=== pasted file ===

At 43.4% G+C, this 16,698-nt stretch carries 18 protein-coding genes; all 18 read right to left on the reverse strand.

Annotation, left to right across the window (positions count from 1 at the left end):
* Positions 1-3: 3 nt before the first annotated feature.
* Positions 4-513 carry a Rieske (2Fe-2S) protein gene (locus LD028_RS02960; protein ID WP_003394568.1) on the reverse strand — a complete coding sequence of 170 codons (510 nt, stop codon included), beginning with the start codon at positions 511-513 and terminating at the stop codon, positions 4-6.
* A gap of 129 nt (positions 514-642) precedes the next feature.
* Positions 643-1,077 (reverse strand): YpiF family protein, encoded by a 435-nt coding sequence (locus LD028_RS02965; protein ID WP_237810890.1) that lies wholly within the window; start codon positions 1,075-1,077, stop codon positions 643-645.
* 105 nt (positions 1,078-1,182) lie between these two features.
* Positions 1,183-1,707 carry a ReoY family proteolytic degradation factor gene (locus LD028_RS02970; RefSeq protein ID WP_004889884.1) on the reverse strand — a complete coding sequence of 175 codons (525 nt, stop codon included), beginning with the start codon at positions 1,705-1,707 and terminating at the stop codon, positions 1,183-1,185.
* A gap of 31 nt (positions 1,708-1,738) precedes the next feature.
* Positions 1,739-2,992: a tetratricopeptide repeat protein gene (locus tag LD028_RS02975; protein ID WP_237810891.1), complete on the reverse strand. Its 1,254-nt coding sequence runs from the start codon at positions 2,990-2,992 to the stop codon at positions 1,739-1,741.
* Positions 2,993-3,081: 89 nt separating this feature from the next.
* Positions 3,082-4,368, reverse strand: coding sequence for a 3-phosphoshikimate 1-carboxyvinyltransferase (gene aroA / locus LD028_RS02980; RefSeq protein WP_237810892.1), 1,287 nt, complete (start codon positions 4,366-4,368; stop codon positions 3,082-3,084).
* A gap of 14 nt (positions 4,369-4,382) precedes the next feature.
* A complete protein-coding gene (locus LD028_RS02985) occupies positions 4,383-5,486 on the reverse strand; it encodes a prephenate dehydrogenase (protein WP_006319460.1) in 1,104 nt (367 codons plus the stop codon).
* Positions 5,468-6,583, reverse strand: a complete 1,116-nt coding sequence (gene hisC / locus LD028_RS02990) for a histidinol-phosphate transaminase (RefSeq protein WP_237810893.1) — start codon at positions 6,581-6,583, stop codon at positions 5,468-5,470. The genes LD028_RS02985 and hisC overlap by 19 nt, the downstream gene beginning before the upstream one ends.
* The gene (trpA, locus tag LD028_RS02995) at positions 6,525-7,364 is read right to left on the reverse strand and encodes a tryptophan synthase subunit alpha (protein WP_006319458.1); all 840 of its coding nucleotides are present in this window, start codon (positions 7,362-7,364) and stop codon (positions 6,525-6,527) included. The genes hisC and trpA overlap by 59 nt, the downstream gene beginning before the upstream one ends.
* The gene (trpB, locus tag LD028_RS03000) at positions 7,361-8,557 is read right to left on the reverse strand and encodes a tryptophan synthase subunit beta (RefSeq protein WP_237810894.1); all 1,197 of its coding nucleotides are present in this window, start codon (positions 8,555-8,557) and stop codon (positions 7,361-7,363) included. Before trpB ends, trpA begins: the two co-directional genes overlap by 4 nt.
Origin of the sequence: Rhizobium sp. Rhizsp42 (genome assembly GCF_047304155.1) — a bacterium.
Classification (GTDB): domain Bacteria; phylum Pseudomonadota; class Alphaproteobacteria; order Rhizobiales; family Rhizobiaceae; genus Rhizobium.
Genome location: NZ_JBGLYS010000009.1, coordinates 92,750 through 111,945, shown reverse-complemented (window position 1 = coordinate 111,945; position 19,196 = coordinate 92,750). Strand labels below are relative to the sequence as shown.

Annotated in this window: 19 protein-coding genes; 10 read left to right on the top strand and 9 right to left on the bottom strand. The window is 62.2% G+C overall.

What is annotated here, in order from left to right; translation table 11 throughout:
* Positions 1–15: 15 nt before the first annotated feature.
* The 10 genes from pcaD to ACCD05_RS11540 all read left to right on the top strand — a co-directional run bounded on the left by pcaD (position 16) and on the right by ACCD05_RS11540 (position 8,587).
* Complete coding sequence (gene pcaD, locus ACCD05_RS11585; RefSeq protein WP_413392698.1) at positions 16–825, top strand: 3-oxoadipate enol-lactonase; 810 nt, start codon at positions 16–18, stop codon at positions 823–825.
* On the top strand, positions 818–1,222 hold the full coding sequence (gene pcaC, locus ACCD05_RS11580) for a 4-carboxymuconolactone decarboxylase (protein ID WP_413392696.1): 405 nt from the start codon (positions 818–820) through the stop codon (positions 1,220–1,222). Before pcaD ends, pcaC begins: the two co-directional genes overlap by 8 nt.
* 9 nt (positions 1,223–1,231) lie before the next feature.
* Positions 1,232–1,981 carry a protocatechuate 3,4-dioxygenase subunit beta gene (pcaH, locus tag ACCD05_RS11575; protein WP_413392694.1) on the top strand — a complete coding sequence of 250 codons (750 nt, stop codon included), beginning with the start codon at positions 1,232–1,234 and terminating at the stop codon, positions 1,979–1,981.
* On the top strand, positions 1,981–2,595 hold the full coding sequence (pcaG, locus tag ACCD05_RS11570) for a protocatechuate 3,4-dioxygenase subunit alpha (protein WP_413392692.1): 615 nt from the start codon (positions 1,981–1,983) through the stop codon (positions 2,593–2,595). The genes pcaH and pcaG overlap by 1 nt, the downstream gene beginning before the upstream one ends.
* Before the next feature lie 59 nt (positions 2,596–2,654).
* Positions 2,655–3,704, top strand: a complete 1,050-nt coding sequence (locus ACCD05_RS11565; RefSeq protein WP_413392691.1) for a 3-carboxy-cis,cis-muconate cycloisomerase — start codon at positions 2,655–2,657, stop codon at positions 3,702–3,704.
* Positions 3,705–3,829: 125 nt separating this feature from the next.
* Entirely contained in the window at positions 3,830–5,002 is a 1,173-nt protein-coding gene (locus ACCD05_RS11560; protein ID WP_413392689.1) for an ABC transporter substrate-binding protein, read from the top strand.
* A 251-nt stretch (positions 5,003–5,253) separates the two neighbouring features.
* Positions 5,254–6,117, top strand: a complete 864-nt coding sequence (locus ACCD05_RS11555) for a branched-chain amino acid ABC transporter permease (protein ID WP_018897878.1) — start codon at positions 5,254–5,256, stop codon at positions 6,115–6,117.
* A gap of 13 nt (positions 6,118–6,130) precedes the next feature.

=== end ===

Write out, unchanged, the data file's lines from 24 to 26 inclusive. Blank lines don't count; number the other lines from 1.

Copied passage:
* The 10 genes from pcaD to ACCD05_RS11540 all read left to right on the top strand — a co-directional run bounded on the left by pcaD (position 16) and on the right by ACCD05_RS11540 (position 8,587).
* Complete coding sequence (gene pcaD, locus ACCD05_RS11585; RefSeq protein WP_413392698.1) at positions 16–825, top strand: 3-oxoadipate enol-lactonase; 810 nt, start codon at positions 16–18, stop codon at positions 823–825.
* On the top strand, positions 818–1,222 hold the full coding sequence (gene pcaC, locus ACCD05_RS11580) for a 4-carboxymuconolactone decarboxylase (protein ID WP_413392696.1): 405 nt from the start codon (positions 818–820) through the stop codon (positions 1,220–1,222). Before pcaD ends, pcaC begins: the two co-directional genes overlap by 8 nt.